It has been assumed that after the violent death of Tukulti-Ninurta I the ruin was either completely deserted or was no more than a hamlet. Survey evidence, as well as a critical examination of the historical sources, shows that there was a brief interruption in the use of most of the public buildings (with the exception of the new temple in Tell O, which continued to be in use for a short time) and that in the one-year reign of Ninurta-Tukulti-Aššur (1133 BCE) parts of structures had been pulled down. So-called Ishtar hands, found in some quantities especially in the South Palace, attest to a partial reuse of the ruin in the ninth century BCE. Important traces of a Neo-Assyrian occupation have mostly been found in the official sector of the town (figure 1: J? and newly excavated areas). Historical records mention at least two official administrators of the town at the end of the ninth and the second half of the eighth centuries BCE. No traces of a post-Assyrian occupation have yet been found, with the exception of a few Parthian sherds and some medieval pottery.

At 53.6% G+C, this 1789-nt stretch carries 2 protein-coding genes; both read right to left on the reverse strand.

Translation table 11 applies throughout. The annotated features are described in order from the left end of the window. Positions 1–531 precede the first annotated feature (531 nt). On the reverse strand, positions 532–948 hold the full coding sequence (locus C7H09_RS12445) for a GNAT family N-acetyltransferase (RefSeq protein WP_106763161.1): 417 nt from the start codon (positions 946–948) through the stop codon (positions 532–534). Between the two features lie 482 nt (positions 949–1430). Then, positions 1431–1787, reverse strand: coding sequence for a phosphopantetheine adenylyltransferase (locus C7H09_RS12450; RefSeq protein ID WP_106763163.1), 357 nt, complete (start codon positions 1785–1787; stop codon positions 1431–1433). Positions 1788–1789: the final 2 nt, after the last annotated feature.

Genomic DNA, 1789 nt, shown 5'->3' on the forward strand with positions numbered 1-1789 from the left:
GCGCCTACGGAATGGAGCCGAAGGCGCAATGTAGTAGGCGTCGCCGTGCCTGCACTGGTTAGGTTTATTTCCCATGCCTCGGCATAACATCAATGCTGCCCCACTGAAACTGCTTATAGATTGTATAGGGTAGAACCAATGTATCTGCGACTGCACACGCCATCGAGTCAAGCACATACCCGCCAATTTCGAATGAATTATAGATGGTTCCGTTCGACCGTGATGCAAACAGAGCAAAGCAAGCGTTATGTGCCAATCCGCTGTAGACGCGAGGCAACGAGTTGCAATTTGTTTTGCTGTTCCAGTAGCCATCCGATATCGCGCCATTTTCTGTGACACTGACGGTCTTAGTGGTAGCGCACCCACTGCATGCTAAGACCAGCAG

- Bastert, Katrin, and Reinhard Dittmann. “Anmerkungen zu einigen Schmuckelementen eines mittelassyrischen Temples in Kar Tukultī-Ninurta (Iraq).” Altorientalische Forschungen 22 (1995): 8–29. .
- Dittmann, Reinhard, et al. “Kar Tukultī-Ninurta/Al-῾Aqar 1986.” Sumer (1989–1990): 86–97. .
- Dittmann, Reinhard, et al. “Untersuchungen in Kār-Tukultī-Ninurta (Tulūl al-῾Aqar), 1986.” Mitteilungen der Deutschen Orient-Gesellschaft 120 (1988): 97–138. .
- Dittmann, Reinhard. “Ausgrabungen der Freien Universität Berlin in Assur and Kār-Tukultī-Ninurta in den Jahren 1988–89.” Mitteilungen der Deutschen Orient-Gesellschaft 122 (1990): 157–171. .
- Dittmann, Reinhard. “Assur und Kar Tukulti-Ninurta.” American Journal of Archaeology 96 (1992): 307–312. .
- Eickhoff, Tilman. Kar Tukulti Ninurta: Eine mittelassyrische Kult- und Residenzstadt. Abhandlungen der Deutschen Orient-Gesellschaft, 21. Berlin, 1985. .
- Frame, Grant. “Assyrian Clay Hands.” Baghdader Mitteilungen 22 (1991): 335–381. .
- Freydank, H. “Kār-Tukulti-Ninurta. A. Philologisch.” In Reallexikon der Assyriologie und Vorderasiatischen Archäologie, vol. 5, pp. 455–456. Berlin, 1976–. .
- Sarre, Friedrich P. T., and Ernst Herzfeld. “Der Djabal Makḥül.” In Archäologische Reise im Euphrat- und Tigris-Begiet, vol. 1, pp. 212–214. Berlin, 1911. .